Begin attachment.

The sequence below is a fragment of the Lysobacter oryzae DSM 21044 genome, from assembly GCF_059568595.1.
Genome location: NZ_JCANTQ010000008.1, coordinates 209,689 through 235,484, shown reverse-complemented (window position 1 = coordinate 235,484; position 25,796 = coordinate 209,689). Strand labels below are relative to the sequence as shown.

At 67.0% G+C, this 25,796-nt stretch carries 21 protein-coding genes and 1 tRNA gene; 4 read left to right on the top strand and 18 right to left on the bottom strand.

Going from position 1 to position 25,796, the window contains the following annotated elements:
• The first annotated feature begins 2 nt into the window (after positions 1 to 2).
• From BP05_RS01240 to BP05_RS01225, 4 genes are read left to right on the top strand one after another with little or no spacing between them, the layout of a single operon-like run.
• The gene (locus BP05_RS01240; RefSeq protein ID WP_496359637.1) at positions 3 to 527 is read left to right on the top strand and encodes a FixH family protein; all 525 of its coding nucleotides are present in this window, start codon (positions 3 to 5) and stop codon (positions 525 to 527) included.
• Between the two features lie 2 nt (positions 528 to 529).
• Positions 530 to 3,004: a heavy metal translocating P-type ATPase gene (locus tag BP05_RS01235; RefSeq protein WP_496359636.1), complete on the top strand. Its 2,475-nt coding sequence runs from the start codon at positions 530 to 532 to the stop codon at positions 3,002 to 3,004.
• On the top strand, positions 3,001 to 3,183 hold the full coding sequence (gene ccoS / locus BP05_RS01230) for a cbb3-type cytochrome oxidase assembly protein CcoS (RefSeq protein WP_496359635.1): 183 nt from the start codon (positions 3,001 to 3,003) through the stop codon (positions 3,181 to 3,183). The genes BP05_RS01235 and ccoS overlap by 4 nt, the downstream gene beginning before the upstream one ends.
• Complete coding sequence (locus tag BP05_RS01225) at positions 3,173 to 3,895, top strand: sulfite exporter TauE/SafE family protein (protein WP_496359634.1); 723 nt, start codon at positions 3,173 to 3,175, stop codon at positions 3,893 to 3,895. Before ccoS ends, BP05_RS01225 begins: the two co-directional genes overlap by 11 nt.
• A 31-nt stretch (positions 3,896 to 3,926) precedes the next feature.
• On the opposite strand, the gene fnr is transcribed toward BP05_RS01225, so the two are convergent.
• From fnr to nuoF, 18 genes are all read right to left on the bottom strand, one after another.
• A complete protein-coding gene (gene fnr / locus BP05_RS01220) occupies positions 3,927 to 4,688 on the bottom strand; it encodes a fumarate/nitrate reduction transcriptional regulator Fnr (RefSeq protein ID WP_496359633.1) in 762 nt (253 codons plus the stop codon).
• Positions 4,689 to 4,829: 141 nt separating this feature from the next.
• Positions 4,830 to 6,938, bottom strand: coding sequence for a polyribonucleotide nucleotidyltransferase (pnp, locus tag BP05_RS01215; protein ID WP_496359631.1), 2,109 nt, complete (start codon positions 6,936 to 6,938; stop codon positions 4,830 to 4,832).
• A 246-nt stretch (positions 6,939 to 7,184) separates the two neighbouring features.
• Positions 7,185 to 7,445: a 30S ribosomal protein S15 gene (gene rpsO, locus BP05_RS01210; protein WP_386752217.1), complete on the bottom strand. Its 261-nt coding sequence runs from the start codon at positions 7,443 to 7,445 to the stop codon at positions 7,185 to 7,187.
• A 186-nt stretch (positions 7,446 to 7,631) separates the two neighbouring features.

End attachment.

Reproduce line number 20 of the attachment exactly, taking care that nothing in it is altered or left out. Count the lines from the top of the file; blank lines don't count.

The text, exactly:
• A 186-nt stretch (positions 7,446 to 7,631) separates the two neighbouring features.